F1 For the Road – The Ferrari F50

Posted by: Shelton Kwan onAugust 27th, 2014

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With only 349 F50’s produced worldwide, and only 55 imported into the US, it’s a rare sight to see one in person. We are fortunate to have 3 in our city, two of which are owned by members of our forums, one being a more coveted Euro spec F50. This particular example has a little over 9000 miles on the clock, which, for an F50, is around average. Many examples of the F50 are purchased and stored as an investment, and rarely driven. The low mileage cars, such as this example with only 230 miles, are the ones that fetch top dollars at auctions where these cars exchange hands. The car I’m about to drive at 9000 miles is more of a driver’s car than an investment car. Lucky me.

Walking up to an F50, the first thing I thought is typical of supercars. It’s a lot smaller than photos portray it. From the side, the Ferrari is 6 inches shorter in length and a whopping 10 inches shorter in height than a BMW 4 series coupe. The rear view is a different story, as the F50 is significantly wider, giving it the menacing demeanor that a supercar naturally possesses. A rear mesh grill exposes the F1 derived engine and suspension, my favorite aesthetic design of the F50.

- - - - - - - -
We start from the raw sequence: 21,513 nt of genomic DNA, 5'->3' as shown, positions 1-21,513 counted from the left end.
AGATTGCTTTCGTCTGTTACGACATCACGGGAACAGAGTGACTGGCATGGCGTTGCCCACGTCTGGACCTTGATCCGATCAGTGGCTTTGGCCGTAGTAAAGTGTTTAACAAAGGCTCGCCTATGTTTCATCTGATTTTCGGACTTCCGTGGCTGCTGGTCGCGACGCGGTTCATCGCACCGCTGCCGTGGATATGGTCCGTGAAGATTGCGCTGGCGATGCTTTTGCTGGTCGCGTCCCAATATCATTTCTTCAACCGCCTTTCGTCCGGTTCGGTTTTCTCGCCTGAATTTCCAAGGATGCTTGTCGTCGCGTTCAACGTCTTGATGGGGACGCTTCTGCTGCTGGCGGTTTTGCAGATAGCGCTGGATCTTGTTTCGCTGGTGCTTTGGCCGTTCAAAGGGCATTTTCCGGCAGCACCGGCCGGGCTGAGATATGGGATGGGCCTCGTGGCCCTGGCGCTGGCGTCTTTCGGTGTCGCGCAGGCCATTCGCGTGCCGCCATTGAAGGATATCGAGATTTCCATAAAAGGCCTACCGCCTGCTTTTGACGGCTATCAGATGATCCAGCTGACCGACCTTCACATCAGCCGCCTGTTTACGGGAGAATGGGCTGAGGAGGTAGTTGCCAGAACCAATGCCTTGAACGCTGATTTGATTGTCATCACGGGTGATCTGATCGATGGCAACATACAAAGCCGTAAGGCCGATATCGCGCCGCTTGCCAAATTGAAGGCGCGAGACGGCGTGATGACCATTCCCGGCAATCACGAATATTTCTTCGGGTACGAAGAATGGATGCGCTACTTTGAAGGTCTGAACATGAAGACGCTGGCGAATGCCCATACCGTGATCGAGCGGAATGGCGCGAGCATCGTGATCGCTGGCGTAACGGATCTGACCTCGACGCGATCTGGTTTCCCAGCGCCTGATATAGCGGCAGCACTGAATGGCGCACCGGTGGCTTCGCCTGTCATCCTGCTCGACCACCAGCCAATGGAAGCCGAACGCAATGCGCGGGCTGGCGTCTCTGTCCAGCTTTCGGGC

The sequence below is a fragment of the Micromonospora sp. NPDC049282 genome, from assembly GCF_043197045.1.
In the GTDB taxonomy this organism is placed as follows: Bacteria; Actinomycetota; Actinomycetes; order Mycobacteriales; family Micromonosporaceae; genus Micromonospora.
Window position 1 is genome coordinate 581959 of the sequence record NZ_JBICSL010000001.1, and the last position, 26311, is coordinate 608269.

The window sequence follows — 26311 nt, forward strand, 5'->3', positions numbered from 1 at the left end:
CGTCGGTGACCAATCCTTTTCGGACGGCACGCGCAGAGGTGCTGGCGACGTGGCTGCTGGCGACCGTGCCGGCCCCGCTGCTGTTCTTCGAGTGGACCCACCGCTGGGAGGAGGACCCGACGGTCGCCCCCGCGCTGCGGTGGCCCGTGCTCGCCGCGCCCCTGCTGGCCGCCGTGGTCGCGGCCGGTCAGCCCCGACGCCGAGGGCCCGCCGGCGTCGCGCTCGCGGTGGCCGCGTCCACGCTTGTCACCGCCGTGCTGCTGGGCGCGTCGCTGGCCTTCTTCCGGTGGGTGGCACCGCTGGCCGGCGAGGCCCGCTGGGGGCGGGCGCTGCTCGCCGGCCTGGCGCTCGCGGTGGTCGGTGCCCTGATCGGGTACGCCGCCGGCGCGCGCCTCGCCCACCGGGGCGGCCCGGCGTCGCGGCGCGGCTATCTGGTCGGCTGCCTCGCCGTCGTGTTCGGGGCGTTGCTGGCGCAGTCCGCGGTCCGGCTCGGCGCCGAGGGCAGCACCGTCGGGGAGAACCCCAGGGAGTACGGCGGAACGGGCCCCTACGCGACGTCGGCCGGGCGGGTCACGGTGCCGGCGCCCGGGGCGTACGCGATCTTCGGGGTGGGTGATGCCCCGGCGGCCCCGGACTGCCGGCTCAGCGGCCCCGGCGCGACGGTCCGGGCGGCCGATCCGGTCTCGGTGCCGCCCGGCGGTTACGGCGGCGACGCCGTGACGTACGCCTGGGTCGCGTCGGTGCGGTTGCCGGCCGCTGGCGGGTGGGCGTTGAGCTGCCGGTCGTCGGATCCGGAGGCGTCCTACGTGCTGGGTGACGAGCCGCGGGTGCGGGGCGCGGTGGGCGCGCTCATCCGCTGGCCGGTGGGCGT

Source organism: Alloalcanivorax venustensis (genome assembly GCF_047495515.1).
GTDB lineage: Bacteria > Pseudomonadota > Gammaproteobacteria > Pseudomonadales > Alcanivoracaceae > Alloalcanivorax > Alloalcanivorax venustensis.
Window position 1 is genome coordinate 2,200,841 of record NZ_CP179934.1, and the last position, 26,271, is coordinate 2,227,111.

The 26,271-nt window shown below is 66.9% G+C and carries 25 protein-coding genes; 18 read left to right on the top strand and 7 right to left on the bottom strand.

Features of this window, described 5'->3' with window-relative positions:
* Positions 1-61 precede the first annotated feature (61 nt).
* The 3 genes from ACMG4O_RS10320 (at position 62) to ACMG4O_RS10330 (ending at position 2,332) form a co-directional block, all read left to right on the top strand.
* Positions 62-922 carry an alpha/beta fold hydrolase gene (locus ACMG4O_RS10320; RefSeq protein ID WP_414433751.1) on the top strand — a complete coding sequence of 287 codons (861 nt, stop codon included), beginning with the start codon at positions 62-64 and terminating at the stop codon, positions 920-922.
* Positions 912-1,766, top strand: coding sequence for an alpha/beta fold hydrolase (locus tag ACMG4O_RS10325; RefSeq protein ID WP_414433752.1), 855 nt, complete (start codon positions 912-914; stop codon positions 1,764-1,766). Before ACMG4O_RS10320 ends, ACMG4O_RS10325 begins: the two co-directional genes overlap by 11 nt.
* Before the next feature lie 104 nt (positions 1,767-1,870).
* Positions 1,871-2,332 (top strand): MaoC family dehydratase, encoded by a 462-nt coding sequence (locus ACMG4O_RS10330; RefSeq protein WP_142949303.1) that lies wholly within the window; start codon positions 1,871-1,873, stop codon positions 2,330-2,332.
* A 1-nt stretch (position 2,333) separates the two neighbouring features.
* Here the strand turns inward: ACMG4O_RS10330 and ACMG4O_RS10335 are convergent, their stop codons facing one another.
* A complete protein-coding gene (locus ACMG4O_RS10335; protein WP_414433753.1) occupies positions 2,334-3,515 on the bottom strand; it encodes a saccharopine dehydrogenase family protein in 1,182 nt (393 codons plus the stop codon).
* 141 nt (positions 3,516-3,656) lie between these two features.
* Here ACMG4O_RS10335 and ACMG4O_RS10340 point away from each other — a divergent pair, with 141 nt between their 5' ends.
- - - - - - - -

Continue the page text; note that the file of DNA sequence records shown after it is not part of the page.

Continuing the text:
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Styled once again by legendary design firm Pininfarina, the F50 design is a departure from the raw and edgy design of the F40. Favoring aerodynamic functionality in its design, the F50 is shaped with smooth curves rather than sharp edges to slice through the air at speed. Twin venturi tunnels, fans to extract air from underneath the front of the car, and a massive wing ensures that the F50 has a large amount of downforce, 390lbs up front and 480lbs out back at 200mph to be exact. And unlike the F40, which is plastered with 80′s era NACA ducts, there is only 1 present on the F50, on the fuel filler door.

Many critics felt the F50 was ultimately shaped by engineers and not classically sexy for a supercar. To me, it’s beautiful. Every vent, every curve, and every surface has a degree of performance in its design. Look close enough, and you’ll even see the carbon fiber weave underneath the single thin layer of paint applied to the body panels to keep weight to a minimum. Ferrari spent a huge amount of development time both in the wind tunnel and on the track to perfect the balance between absolute performance and aesthetics. Formula one drivers, including Niki Lauda, offered their hand with development work, making countless laps and tweaks at Fiorano to perfect the handling.

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